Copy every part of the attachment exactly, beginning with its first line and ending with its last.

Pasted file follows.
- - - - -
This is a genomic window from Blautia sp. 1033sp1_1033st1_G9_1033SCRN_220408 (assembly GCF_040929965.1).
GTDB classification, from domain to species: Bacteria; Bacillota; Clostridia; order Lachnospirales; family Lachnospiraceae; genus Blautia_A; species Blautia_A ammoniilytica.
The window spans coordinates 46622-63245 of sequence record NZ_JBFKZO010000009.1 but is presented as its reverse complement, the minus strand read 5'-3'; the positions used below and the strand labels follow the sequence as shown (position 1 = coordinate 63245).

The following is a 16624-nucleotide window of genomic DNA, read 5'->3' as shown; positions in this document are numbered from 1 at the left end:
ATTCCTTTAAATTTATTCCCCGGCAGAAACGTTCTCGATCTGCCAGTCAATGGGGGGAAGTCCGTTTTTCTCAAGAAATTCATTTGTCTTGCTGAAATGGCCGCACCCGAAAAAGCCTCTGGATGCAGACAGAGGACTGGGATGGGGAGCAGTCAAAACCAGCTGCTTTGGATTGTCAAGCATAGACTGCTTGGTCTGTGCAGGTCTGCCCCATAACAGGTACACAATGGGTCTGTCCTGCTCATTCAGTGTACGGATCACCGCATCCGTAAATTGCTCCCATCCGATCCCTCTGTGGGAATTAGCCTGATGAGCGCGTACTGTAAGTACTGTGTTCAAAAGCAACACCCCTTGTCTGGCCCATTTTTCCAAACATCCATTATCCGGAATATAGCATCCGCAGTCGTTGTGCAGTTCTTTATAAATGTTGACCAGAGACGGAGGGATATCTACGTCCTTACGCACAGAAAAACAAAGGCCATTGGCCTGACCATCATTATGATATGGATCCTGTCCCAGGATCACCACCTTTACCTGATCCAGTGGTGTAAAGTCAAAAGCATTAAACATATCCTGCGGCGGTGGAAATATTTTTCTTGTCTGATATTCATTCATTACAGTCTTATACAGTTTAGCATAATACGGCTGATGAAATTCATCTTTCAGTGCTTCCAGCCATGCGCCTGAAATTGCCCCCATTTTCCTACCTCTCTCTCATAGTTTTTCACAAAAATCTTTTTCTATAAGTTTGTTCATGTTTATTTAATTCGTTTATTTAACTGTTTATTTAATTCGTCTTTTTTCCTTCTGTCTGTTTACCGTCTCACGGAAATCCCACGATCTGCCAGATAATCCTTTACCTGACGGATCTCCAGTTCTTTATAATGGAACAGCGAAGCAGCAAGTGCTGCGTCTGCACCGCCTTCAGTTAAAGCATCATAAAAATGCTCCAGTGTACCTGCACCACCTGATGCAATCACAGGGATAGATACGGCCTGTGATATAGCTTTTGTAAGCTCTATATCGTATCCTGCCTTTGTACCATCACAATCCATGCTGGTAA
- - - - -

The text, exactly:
This is a genomic window from Blautia sp. 1033sp1_1033st1_G9_1033SCRN_220408 (assembly GCF_040929965.1).
GTDB classification, from domain to species: Bacteria; Bacillota; Clostridia; order Lachnospirales; family Lachnospiraceae; genus Blautia_A; species Blautia_A ammoniilytica.
The window spans coordinates 46622-63245 of sequence record NZ_JBFKZO010000009.1 but is presented as its reverse complement, the minus strand read 5'-3'; the positions used below and the strand labels follow the sequence as shown (position 1 = coordinate 63245).

The following is a 16624-nucleotide window of genomic DNA, read 5'->3' as shown; positions in this document are numbered from 1 at the left end:
ATTCCTTTAAATTTATTCCCCGGCAGAAACGTTCTCGATCTGCCAGTCAATGGGGGGAAGTCCGTTTTTCTCAAGAAATTCATTTGTCTTGCTGAAATGGCCGCACCCGAAAAAGCCTCTGGATGCAGACAGAGGACTGGGATGGGGAGCAGTCAAAACCAGCTGCTTTGGATTGTCAAGCATAGACTGCTTGGTCTGTGCAGGTCTGCCCCATAACAGGTACACAATGGGTCTGTCCTGCTCATTCAGTGTACGGATCACCGCATCCGTAAATTGCTCCCATCCGATCCCTCTGTGGGAATTAGCCTGATGAGCGCGTACTGTAAGTACTGTGTTCAAAAGCAACACCCCTTGTCTGGCCCATTTTTCCAAACATCCATTATCCGGAATATAGCATCCGCAGTCGTTGTGCAGTTCTTTATAAATGTTGACCAGAGACGGAGGGATATCTACGTCCTTACGCACAGAAAAACAAAGGCCATTGGCCTGACCATCATTATGATATGGATCCTGTCCCAGGATCACCACCTTTACCTGATCCAGTGGTGTAAAGTCAAAAGCATTAAACATATCCTGCGGCGGTGGAAATATTTTTCTTGTCTGATATTCATTCATTACAGTCTTATACAGTTTAGCATAATACGGCTGATGAAATTCATCTTTCAGTGCTTCCAGCCATGCGCCTGAAATTGCCCCCATTTTCCTACCTCTCTCTCATAGTTTTTCACAAAAATCTTTTTCTATAAGTTTGTTCATGTTTATTTAATTCGTTTATTTAACTGTTTATTTAATTCGTCTTTTTTCCTTCTGTCTGTTTACCGTCTCACGGAAATCCCACGATCTGCCAGATAATCCTTTACCTGACGGATCTCCAGTTCTTTATAATGGAACAGCGAAGCAGCAAGTGCTGCGTCTGCACCGCCTTCAGTTAAAGCATCATAAAAATGCTCCAGTGTACCTGCACCACCTGATGCAATCACAGGGATAGATACGGCCTGTGATATAGCTTTTGTAAGCTCTATATCGTATCCTGCCTTTGTACCATCACAATCCATGCTGGTAA